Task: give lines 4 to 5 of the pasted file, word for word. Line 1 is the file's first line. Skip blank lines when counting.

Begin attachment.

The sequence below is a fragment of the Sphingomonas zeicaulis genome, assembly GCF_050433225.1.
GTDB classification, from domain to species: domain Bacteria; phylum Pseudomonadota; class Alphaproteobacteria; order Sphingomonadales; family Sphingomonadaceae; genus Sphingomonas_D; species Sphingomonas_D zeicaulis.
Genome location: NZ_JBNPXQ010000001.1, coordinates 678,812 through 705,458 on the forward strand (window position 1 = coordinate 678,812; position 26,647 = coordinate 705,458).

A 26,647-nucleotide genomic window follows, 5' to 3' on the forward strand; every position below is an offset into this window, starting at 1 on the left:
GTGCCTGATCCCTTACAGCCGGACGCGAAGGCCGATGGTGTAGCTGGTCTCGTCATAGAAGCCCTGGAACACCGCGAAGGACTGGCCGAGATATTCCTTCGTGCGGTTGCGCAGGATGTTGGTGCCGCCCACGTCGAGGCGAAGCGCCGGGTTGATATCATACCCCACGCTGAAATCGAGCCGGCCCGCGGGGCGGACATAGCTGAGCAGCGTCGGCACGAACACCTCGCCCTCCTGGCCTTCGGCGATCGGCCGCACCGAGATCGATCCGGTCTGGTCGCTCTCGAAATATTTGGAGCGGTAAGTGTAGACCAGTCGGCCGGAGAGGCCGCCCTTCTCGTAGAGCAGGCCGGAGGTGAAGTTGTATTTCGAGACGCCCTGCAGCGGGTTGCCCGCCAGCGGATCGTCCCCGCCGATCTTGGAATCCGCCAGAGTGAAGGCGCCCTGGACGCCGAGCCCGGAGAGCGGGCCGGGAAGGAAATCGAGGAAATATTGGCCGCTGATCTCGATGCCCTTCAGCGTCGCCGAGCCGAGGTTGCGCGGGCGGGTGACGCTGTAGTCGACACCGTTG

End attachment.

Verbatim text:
A 26,647-nucleotide genomic window follows, 5' to 3' on the forward strand; every position below is an offset into this window, starting at 1 on the left:
GTGCCTGATCCCTTACAGCCGGACGCGAAGGCCGATGGTGTAGCTGGTCTCGTCATAGAAGCCCTGGAACACCGCGAAGGACTGGCCGAGATATTCCTTCGTGCGGTTGCGCAGGATGTTGGTGCCGCCCACGTCGAGGCGAAGCGCCGGGTTGATATCATACCCCACGCTGAAATCGAGCCGGCCCGCGGGGCGGACATAGCTGAGCAGCGTCGGCACGAACACCTCGCCCTCCTGGCCTTCGGCGATCGGCCGCACCGAGATCGATCCGGTCTGGTCGCTCTCGAAATATTTGGAGCGGTAAGTGTAGACCAGTCGGCCGGAGAGGCCGCCCTTCTCGTAGAGCAGGCCGGAGGTGAAGTTGTATTTCGAGACGCCCTGCAGCGGGTTGCCCGCCAGCGGATCGTCCCCGCCGATCTTGGAATCCGCCAGAGTGAAGGCGCCCTGGACGCCGAGCCCGGAGAGCGGGCCGGGAAGGAAATCGAGGAAATATTGGCCGCTGATCTCGATGCCCTTCAGCGTCGCCGAGCCGAGGTTGCGCGGGCGGGTGACGCTGTAGTCGACACCGTTG